Lately, scholars have been delving into issues of sex within the weird fiction genre. One such scholar is Bobby Derie, an H.P. Lovecraft aficionado. His chapter titled ‘Great Phallic Monoliths’ examines the use of sex, or the lack thereof, in Lovecraft’s stories. While some see this type of academia as fringe, even unnecessary, often times these kinds of studies uncover aspects about writers that help us understand why they used the source material they did and why they wrote some of the things they did. So, dismissing this type of critical research is not altogether wise. And, Derie is a leading scholar in this field. His chapter examines the sexual nature of Lovecraft and what various biographers and other HPL scholars have said about the topic, adding, of course, his own research to the issue.

Weird Tales, November 1932
The editors, Everett and Shanks each have excellent chapters well worth reading. Shanks delves into Robert E. Howard’s work titled 'Worms of the Earth'. Shanks takes a look at what Virginia Richter has called the “anthropological anxiety” of western culture in post-Darwin literature. Howard’s 'Worms of the Earth' makes use of anthropological themes and tropes in this story. Shanks points out that Howard’s use of “little people” function as a euhemeristic source for the legends of elves, dwarfs, and other fairylike creatures. And 'Worms' is not the first time Howard used such characters. Shanks provides a nice summation of Howard’s use of these kinds of characters, how they are used in 'Worms of the Earth' and the influences of these tropes from other authors Howard had read.

Everett’s chapter is titled ‘Eugenic Thought in the Works of Robert E. Howard.’ Eugenics is the school of thought ("science") that uncovers how races can be improved by careful breeding. Howard certainly read some of the more popular (and some relatively unknown) anthropologists of his day. Naturally, the ideas he learned from reading these scientists aided him in creating various characters in his stories; pigmy or ‘little people’ races in particular. Everett takes his readers through the history of eugenics, how Howard uses it in his stories and his correspondence with H.P. Lovecraft.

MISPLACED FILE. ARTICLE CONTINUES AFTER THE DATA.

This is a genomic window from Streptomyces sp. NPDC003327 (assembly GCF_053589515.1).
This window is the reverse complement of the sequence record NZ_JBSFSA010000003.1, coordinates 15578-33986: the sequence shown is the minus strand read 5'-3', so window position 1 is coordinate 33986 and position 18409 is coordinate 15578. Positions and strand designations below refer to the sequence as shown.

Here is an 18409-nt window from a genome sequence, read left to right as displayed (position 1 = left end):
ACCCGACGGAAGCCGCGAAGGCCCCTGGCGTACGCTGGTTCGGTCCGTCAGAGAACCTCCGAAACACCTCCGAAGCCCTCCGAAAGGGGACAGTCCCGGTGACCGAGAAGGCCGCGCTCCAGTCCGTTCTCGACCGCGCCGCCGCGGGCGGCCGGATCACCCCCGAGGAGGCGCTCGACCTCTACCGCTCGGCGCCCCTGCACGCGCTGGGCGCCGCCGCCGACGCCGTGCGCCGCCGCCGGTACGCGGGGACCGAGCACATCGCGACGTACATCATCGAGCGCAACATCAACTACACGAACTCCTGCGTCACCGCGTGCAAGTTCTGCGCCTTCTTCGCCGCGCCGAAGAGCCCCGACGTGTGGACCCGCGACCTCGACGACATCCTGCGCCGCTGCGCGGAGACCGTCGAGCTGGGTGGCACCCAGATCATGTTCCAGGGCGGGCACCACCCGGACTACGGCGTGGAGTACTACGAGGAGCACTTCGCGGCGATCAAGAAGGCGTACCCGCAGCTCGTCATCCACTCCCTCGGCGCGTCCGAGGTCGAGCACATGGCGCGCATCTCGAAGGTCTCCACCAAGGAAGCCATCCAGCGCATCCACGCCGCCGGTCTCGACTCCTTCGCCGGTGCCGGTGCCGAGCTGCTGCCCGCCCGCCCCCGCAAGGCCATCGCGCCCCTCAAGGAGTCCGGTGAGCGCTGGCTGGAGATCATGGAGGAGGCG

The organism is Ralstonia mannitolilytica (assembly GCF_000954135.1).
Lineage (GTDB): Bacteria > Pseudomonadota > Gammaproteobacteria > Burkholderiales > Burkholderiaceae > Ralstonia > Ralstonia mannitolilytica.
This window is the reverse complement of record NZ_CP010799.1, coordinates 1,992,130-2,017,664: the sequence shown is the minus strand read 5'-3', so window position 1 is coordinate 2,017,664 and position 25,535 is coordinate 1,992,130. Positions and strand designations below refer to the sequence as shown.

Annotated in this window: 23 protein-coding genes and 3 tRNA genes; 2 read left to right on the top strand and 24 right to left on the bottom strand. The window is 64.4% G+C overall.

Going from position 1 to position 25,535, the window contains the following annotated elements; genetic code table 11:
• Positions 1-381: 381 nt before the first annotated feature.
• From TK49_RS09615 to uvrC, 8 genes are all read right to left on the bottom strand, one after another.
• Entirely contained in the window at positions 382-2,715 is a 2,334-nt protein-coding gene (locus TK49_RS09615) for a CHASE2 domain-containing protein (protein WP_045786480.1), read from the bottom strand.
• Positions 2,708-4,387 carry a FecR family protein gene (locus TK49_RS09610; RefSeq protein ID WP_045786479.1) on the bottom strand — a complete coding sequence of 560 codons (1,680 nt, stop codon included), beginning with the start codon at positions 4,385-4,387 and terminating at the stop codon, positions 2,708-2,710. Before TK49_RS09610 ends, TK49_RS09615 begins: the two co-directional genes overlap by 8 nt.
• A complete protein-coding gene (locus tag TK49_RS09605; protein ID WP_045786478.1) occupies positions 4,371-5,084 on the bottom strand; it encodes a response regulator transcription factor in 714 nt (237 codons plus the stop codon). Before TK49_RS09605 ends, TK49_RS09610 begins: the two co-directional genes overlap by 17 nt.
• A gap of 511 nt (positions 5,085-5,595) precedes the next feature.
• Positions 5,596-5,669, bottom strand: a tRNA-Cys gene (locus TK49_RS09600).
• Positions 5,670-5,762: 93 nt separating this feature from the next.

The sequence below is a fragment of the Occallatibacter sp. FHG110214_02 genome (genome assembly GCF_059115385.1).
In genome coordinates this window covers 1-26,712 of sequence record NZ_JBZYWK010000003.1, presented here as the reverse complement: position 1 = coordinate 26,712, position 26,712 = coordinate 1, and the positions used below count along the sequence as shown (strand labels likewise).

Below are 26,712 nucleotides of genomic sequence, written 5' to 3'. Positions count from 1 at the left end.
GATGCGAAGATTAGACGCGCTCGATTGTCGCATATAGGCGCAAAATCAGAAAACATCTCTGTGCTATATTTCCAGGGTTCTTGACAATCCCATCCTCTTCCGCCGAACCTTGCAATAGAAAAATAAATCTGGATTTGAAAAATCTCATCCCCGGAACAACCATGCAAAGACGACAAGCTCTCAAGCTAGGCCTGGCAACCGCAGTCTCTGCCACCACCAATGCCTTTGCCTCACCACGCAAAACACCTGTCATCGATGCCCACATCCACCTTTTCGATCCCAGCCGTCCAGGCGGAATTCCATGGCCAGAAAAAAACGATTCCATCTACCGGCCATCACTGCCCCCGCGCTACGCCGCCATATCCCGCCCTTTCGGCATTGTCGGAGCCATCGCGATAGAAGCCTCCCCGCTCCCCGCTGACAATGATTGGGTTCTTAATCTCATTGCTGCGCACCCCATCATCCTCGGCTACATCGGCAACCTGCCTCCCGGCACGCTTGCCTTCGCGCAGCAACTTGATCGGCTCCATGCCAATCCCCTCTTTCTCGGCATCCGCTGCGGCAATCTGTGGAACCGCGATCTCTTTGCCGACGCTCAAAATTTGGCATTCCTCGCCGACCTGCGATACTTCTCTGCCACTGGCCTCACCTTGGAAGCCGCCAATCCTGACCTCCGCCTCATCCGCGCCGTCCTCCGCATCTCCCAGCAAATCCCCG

Briefly, other chapters cover how the Weird Tales writers collaborated via their correspondence, and the end results (Nicole Emmelhainz), Scott Connors, a Clark Ashton Smith scholar, has a wonderful chapter titled ‘Pegasus Unbridled.’ Connors discusses the harsh reality of the pulps being reduced to a kind of “ghettoization” and why, perhaps, that wrongfully occurred. Geoffrey Reiter discusses world building in the works of Clark Ashton Smith. Jonathan Helland delves into gender, women, Brundage, and C.L.  Moore, in the October 1934 Weird Tales issue. Lastly, Paul W. Shovlin has a chapter devoted psychological “madness” of Robert Bloch’s weird stories, and Sidney Sondergard discusses what he aptly sub-titles ‘Harold Lawlor’s Self-Effacing Pulp Fiction.’

Having already read about a dozen academic anthologies devoted to Lovecraft, Howard, and even Clark Ashton Smith, as well as other pulp writers and writers of weird tales, I can safely say this is one of the better collections. And even though it has a hefty price tag (even the eBook is a bit high), it is very much worth it if you are interested in delving into critical secondary works about some of the greatest popular (pulp) fiction writers of the early to mid-20th century. I highly recommend it!